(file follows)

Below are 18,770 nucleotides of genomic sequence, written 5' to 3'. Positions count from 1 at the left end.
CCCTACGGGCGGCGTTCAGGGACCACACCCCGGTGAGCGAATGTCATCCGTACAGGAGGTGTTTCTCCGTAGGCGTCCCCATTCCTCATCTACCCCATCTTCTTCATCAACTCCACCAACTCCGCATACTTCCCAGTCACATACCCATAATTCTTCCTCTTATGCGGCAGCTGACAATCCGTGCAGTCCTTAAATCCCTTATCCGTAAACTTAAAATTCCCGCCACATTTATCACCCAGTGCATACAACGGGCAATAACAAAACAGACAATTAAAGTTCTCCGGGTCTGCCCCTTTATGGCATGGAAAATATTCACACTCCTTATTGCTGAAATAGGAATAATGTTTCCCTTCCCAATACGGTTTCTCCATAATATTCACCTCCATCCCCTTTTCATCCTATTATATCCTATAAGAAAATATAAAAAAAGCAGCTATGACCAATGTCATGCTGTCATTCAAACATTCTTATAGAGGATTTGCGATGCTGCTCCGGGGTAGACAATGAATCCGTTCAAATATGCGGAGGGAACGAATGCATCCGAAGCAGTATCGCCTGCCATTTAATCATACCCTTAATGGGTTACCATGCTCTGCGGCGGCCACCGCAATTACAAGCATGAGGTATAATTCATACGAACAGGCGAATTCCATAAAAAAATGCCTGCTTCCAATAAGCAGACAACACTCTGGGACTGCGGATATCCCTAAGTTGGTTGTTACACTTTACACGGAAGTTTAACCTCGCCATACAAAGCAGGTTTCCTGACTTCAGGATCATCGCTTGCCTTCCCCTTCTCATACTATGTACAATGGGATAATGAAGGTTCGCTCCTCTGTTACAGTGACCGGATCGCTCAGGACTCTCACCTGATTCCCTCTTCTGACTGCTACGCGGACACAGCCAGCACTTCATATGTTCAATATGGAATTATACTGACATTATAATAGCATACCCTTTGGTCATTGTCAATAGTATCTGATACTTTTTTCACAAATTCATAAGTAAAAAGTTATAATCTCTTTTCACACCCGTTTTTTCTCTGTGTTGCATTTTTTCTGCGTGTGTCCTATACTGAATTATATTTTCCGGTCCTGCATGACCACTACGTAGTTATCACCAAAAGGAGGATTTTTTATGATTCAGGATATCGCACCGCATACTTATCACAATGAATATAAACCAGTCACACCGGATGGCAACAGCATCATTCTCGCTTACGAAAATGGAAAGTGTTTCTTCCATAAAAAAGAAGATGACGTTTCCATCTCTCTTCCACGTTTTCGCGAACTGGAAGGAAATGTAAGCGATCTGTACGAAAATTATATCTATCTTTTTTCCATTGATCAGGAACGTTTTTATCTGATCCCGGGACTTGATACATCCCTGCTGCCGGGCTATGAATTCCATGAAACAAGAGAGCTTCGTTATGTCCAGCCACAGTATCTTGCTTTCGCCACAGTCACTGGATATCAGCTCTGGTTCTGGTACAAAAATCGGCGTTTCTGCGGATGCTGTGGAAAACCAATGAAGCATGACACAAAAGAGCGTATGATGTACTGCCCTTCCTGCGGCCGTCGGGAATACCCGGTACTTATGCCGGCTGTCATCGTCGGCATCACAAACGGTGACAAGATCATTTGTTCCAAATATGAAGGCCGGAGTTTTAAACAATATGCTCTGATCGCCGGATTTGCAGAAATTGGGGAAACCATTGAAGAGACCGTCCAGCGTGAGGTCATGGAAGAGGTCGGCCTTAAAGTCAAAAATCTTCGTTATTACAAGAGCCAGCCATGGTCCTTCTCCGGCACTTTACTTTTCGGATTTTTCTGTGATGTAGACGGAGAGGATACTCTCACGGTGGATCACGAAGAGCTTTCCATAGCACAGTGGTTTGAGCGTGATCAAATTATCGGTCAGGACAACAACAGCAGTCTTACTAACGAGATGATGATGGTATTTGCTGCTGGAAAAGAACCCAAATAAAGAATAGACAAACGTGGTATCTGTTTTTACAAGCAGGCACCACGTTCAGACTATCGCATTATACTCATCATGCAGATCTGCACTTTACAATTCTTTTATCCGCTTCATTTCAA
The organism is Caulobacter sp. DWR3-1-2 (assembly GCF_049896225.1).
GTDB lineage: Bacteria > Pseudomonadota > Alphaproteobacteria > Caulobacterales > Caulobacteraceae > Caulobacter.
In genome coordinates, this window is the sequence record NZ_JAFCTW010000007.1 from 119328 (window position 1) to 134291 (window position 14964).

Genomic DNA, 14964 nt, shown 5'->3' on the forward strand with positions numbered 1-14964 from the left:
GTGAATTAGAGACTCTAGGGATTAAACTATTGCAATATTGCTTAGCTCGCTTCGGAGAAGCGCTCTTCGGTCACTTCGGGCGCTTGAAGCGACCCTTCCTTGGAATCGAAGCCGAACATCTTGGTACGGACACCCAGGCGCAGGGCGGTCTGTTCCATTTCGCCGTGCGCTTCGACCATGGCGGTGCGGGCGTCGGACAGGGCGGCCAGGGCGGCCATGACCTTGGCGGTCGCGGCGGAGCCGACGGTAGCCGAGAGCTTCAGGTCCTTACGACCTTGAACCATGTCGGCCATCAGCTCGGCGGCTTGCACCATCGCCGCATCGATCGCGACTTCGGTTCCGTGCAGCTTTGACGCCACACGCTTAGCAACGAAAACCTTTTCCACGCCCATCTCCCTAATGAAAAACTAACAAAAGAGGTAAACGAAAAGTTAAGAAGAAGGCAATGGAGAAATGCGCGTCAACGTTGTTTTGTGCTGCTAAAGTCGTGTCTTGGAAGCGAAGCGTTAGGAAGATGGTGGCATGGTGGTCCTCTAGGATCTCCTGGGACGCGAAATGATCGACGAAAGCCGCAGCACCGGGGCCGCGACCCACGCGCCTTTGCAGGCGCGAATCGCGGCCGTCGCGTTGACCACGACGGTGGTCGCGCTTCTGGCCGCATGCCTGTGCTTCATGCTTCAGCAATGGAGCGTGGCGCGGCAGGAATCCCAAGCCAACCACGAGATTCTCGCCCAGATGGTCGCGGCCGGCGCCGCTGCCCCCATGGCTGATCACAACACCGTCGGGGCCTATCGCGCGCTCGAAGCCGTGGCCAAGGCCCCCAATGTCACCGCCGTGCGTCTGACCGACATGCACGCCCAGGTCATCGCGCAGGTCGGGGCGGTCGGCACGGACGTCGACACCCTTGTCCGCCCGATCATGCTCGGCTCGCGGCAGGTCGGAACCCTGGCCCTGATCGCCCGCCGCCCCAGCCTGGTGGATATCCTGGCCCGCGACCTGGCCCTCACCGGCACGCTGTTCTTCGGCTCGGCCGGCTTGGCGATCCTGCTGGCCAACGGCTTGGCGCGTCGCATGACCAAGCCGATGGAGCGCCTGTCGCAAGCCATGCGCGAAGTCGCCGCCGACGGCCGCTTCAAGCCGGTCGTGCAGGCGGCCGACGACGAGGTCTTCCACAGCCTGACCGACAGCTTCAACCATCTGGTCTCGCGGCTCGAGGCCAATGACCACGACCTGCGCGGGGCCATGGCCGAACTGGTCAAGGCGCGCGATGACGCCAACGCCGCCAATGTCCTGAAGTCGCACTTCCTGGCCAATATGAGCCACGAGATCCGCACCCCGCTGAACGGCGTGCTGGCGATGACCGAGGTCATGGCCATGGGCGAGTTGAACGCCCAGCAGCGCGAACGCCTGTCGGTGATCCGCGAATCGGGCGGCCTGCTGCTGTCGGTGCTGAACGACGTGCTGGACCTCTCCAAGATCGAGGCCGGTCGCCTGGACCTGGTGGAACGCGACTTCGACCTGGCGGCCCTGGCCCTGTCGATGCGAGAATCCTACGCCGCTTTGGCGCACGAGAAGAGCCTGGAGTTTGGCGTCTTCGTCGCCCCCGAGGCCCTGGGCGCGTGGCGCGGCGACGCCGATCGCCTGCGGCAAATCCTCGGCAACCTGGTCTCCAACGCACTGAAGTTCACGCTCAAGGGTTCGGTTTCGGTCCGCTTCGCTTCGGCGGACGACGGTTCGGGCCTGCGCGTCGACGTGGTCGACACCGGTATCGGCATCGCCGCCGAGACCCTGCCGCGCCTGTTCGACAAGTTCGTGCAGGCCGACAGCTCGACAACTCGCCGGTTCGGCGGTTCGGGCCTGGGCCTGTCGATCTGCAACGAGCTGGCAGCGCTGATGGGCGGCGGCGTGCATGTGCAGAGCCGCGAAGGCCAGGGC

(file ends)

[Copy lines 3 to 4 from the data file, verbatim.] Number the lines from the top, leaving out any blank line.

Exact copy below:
The organism is Caulobacter sp. DWR3-1-2 (assembly GCF_049896225.1).
GTDB lineage: Bacteria > Pseudomonadota > Alphaproteobacteria > Caulobacterales > Caulobacteraceae > Caulobacter.